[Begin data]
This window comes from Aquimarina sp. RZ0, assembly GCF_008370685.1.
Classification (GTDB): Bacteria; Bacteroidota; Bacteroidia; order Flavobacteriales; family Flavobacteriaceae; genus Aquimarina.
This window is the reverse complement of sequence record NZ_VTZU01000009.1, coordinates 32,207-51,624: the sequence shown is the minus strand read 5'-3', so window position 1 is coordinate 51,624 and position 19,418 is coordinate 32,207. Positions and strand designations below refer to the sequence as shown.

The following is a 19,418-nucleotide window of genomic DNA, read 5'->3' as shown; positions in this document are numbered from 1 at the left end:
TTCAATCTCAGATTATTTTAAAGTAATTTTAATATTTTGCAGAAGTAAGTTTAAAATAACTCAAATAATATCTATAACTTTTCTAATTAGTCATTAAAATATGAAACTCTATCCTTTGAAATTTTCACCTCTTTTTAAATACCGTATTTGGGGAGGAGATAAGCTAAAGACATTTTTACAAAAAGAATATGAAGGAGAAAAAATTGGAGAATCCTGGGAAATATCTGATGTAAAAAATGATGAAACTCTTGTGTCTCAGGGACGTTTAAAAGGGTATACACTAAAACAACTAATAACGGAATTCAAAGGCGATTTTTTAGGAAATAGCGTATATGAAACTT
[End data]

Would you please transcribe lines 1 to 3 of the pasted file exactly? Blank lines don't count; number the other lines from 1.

This window comes from Aquimarina sp. RZ0, assembly GCF_008370685.1.
Classification (GTDB): Bacteria; Bacteroidota; Bacteroidia; order Flavobacteriales; family Flavobacteriaceae; genus Aquimarina.
This window is the reverse complement of sequence record NZ_VTZU01000009.1, coordinates 32,207-51,624: the sequence shown is the minus strand read 5'-3', so window position 1 is coordinate 51,624 and position 19,418 is coordinate 32,207. Positions and strand designations below refer to the sequence as shown.